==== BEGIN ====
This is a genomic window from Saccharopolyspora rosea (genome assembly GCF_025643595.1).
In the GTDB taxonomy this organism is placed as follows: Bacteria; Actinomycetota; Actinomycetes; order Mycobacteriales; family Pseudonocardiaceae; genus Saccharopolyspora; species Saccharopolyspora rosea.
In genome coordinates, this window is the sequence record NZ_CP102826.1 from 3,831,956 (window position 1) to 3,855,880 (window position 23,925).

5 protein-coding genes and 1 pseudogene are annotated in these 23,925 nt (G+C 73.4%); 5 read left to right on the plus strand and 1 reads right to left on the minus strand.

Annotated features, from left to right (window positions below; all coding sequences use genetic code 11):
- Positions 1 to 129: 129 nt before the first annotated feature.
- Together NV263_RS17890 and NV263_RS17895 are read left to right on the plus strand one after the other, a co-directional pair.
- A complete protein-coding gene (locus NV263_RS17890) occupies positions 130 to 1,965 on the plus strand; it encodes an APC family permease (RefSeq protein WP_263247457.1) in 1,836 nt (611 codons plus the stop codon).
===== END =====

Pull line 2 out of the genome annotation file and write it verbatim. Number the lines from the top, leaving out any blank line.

In the GTDB taxonomy this organism is placed as follows: Bacteria; Actinomycetota; Actinomycetes; order Mycobacteriales; family Pseudonocardiaceae; genus Saccharopolyspora; species Saccharopolyspora rosea.